Community Engagement in the CTSA Program: Stakeholder Responses from a National Delphi Process.
ABSTRACT In response to the Institute of Medicine (IOM) Committee's December 2012 public request for stakeholder input on the Clinical and Translational Science Award (CTSA) program, two nonprofit organizations, the Center for Community Health Education Research and Service, Inc. (CCHERS) and Community-Campus Partnerships for Health (CCPH), solicited feedback from CTSA stakeholders using the Delphi method. Academic and community stakeholders were invited to participate in the Delphi, which is an exploratory method used for group consensus building. Six questions posed by the IOM Committee to an invited panel on community engagement were electronically sent to stakeholders. In Round 1 stakeholder responses were coded thematically and then tallied. Round 2 asked stakeholders to state their level of agreement with each of the themes using a Likert scale. Finally, in Round 3 the group was asked to rank the Round 2 based on potential impact for the CTSA program and implementation feasibility. The benefits of community engagement in clinical and translational research as well as the need to integrate community engagement across all components of the CTSA program were common themes. Respondents expressed skepticism as to the feasibility of strengthening CTSA community engagement.
Article: The Delphi method?Nursing Research 01/1997; 46(2):116-8. · 1.50 Impact Factor
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ABSTRACT: Boston is one of the preeminent health care and research centers in the world, but for much of its urban core, these resources are largely out of reach. Community Based Participatory Research (CBPR) provides a model with the potential to bridge the gaps between its research prominence and the health of its residents. We report here two case studies of major research projects that were partnerships between universities in Boston and community based organizations and city agencies. The Healthy Public Housing Initiative (HPHI) and the Asthma Center on Community Environment and Social Stress (ACCESS) are projects that provide numerous lessons about the potential and challenges of conducting CBPR. Ensuring that the projects were true partnerships emerged as key issues in both, especially with respect to funding mechanisms and distribution of resources, although the nature of the challenges differed substantially in the two projects. We note that both academic and community partners may harbor stereotypes about the other and that generalizations about broad populations, academics or community members, may not apply well to everyone. Aligning objectives and expectations emerged as another key lesson. In HPHI, tension between service delivery and research was both a source of conflict and a source of creative development that led to divergent but interesting outcomes. In ACCESS, the tensions revolved more around community capacity building while attempting to build and maintain a large cohort for epidemiological investigations. We conclude that open and frank discussion and a transparent process upfront about project direction, finances, expectations, and other dimensions are necessary but not sufficient to address the inherent challenges in CBPR, and that even so, there are likely to be differences in perspective in such partnerships that require honest negotiation throughout the process of the project.Journal of Urban Health 12/2006; 83(6):1013-21. · 1.94 Impact Factor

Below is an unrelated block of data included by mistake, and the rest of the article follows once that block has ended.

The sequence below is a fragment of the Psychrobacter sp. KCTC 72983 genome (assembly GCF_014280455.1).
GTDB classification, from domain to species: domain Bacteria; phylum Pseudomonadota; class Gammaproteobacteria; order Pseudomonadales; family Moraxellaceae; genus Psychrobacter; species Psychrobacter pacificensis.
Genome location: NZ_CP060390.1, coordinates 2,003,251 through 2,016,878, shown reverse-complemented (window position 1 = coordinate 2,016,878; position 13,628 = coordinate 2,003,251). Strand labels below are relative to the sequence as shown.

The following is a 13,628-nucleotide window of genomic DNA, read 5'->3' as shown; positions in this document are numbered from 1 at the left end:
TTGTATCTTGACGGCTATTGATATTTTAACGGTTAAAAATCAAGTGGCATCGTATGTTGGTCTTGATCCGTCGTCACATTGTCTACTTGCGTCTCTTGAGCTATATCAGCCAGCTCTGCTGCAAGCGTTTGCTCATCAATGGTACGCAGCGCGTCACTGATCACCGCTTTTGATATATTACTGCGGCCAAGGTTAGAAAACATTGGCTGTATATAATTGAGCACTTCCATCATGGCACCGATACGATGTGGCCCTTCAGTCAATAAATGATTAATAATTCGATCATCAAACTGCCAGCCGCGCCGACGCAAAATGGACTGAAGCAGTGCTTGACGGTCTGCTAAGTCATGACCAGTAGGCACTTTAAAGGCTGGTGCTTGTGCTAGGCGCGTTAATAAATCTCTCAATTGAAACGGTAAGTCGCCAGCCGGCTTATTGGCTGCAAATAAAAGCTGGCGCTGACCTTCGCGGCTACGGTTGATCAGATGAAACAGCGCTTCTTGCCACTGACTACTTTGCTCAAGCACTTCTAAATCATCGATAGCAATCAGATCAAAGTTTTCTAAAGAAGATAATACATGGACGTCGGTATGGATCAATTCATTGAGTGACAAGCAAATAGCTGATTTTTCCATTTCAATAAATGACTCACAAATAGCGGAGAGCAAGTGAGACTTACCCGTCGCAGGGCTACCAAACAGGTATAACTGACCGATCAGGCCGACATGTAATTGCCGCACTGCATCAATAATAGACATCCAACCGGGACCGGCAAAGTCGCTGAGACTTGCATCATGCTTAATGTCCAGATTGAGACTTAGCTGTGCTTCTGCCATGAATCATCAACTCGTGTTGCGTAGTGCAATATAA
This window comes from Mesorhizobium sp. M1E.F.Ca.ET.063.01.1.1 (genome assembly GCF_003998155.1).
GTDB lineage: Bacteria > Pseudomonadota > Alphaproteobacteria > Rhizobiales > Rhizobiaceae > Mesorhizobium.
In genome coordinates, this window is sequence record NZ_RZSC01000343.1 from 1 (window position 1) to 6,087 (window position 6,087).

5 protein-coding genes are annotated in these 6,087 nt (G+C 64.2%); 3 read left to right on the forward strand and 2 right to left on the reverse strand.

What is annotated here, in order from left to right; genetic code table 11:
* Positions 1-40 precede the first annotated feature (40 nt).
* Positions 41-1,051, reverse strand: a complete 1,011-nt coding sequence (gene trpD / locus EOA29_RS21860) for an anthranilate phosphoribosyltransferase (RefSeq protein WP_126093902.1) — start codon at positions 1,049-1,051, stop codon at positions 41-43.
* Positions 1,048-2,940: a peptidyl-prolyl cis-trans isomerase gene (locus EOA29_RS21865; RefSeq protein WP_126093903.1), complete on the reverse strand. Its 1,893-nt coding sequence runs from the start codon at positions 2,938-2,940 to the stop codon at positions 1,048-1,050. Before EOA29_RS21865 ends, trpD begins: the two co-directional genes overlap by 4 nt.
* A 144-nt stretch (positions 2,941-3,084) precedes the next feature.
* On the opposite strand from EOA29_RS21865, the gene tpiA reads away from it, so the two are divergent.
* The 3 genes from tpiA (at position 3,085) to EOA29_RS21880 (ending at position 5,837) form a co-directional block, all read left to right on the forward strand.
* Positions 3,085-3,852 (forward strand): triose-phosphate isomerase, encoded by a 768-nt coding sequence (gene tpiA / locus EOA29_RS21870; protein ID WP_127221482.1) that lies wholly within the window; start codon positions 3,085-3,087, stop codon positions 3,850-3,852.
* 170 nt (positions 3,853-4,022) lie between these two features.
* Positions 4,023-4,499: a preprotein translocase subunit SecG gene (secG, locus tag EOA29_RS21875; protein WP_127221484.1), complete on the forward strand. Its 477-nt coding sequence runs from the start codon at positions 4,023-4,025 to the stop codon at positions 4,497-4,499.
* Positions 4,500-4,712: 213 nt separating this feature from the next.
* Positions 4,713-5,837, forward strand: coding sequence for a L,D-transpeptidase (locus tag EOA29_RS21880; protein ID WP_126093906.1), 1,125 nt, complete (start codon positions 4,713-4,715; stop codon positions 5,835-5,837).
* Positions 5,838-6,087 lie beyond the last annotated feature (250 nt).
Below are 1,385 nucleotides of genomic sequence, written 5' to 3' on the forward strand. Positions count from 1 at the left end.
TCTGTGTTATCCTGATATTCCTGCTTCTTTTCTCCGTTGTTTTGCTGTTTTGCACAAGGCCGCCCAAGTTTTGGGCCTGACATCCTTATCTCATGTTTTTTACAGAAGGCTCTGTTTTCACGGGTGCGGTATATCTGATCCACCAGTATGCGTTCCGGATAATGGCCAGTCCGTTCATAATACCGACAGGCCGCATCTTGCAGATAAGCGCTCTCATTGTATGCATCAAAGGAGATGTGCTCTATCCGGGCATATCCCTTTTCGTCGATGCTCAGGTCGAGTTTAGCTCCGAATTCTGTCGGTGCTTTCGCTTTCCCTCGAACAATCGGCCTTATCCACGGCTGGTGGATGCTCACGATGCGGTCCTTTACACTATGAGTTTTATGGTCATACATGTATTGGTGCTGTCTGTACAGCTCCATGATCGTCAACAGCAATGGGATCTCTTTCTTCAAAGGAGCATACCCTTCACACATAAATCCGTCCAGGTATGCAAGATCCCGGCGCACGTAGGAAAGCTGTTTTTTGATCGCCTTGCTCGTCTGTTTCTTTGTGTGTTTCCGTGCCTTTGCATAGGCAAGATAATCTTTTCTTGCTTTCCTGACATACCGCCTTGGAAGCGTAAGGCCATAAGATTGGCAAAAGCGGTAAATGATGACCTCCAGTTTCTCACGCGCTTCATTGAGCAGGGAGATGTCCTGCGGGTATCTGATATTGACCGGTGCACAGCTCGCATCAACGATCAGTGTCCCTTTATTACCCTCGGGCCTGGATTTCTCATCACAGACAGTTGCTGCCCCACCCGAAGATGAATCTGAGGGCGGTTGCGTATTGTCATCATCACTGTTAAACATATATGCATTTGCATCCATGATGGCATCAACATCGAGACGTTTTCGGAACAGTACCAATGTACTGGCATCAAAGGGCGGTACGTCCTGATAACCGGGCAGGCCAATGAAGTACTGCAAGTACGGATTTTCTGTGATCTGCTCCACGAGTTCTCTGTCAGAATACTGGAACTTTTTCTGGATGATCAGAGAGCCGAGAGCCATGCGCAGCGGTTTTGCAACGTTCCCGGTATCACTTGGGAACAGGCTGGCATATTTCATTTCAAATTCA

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ABSTRACT: In the first week of October, I announced the launch of a national consortium that will transform how clinical and translational research is conducted; ultimately enabling researchers to provide new treatments more efficiently and quickly to patients. This new consortium, funded through Clinical and Translational Science Awards (CTSAs), begins with 12 academic health centers (AHCs) located throughout the nation. An additional 52 AHCs are receiving planning grants to help them prepare to apply for a CTSA.Clinical Pharmacology & Therapeutics 02/2007; 81(1):126-8. · 7.39 Impact Factor